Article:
The art of photo identification is an invaluable tool for genealogists who find unlabeled family images. The older the image, the more likely it has no caption since early formats such as daguerreotypes, ambrotypes, and tintypes have metal or glass backs that don’t hold ink or pencil.
Leading photo identification books promote different methods, but most depend on thorough descriptions of all visible attributes, the type of medium used in the “print”, and an approximation of the date taken. The method taught at Boston University adds a focus on where the image was captured and use of local photo archives.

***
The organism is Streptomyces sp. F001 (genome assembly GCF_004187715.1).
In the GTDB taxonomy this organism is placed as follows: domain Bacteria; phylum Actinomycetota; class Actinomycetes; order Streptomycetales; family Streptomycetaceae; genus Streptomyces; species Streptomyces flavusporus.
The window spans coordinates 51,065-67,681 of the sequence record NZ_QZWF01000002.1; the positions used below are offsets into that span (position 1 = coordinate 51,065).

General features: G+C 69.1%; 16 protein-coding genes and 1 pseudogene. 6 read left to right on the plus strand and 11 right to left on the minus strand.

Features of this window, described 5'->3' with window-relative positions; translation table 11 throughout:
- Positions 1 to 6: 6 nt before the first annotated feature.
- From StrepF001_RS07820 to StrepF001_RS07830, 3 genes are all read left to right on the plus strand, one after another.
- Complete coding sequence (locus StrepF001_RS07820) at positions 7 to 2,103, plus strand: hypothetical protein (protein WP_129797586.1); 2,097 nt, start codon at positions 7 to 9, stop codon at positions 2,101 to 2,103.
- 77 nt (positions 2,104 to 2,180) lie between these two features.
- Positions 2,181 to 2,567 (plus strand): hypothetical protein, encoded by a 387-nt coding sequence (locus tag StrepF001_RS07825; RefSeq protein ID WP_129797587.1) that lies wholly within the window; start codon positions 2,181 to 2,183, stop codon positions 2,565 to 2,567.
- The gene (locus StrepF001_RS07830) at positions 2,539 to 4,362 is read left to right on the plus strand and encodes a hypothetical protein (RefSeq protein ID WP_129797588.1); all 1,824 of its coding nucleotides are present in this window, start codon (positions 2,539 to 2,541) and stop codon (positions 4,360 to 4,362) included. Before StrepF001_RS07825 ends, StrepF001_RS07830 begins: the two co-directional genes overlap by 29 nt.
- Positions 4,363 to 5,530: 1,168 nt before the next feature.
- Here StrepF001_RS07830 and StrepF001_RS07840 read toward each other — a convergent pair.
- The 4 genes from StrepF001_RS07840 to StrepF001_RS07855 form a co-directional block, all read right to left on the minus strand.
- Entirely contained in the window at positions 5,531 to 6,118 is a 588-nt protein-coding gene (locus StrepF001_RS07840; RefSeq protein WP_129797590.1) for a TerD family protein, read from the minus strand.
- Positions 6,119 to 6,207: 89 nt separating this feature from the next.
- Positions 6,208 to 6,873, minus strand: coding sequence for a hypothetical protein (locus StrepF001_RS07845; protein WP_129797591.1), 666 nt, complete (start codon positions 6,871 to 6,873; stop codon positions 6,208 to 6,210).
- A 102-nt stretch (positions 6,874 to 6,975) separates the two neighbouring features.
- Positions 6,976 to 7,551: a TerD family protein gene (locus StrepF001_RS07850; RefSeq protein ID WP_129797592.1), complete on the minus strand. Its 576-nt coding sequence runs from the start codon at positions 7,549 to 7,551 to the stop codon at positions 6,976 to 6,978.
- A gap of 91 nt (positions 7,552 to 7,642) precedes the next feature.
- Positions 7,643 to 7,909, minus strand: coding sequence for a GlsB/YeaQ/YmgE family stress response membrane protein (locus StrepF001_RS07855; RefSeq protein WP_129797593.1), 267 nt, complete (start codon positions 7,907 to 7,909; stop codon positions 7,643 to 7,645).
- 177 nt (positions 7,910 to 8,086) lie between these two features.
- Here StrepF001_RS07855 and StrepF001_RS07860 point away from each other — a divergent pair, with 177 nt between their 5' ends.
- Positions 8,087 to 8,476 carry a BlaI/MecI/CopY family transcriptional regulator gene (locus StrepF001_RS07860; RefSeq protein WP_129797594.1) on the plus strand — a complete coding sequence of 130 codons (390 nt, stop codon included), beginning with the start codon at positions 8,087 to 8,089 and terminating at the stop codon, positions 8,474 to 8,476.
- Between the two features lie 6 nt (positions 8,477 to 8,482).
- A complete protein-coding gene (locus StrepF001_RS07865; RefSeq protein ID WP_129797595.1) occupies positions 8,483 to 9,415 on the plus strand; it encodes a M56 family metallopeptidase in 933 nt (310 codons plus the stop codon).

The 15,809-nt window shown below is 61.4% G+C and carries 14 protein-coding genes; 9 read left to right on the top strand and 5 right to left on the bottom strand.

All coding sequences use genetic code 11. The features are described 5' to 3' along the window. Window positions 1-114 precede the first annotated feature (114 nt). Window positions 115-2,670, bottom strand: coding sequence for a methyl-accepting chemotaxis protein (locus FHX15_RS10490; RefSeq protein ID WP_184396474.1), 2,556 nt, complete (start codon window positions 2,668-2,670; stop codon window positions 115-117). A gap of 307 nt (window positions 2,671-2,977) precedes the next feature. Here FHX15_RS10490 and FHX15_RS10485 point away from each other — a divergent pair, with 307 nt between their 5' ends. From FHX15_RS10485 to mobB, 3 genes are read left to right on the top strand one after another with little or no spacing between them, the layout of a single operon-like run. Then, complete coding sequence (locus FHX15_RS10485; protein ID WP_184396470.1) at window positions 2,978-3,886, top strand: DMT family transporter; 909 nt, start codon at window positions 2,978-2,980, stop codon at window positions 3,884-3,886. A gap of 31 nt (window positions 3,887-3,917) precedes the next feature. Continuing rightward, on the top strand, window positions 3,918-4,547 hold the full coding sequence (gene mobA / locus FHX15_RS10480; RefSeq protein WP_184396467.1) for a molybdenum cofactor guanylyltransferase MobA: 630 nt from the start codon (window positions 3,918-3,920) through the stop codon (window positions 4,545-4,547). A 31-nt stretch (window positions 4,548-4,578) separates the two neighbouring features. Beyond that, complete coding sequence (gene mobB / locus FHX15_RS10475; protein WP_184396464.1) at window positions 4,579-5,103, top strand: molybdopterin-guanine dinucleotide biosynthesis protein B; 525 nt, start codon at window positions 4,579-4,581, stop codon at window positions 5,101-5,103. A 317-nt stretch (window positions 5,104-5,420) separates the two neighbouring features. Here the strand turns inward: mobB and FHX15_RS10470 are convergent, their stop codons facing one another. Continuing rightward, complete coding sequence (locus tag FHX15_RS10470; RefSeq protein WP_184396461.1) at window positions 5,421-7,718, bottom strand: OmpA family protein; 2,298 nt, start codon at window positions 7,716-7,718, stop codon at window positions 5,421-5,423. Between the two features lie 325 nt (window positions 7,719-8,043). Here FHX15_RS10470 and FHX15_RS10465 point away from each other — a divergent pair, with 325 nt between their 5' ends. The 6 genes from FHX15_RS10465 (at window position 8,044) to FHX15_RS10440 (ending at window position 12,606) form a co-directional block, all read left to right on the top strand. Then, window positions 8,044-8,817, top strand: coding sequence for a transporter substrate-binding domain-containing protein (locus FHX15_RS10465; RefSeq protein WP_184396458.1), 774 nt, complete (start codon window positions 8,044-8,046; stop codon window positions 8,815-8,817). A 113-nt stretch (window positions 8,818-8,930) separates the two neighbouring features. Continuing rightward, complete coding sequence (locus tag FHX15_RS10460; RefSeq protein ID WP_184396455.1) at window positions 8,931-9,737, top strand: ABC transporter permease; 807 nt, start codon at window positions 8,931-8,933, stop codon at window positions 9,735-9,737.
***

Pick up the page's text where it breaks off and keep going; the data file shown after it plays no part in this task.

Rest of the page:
Genealogists who specialize in photo identification often work for private parties, photo collectors, libraries or archives, or even themselves. With good technique a team of researchers recently authenticated an image of outlaw Billy the Kid playing croquet. This was a $2 junk shop find that is estimated to be worth several million dollars. A browser search of “Billy the Kid” will result in numerous articles on this amazing picture.
In an increasingly visual world, images of ancestors are every bit as important as other documentation. A solid command of photo identification will help ensure you don’t toss out a meaningful connection to your past.
Melinde Lutz Byrne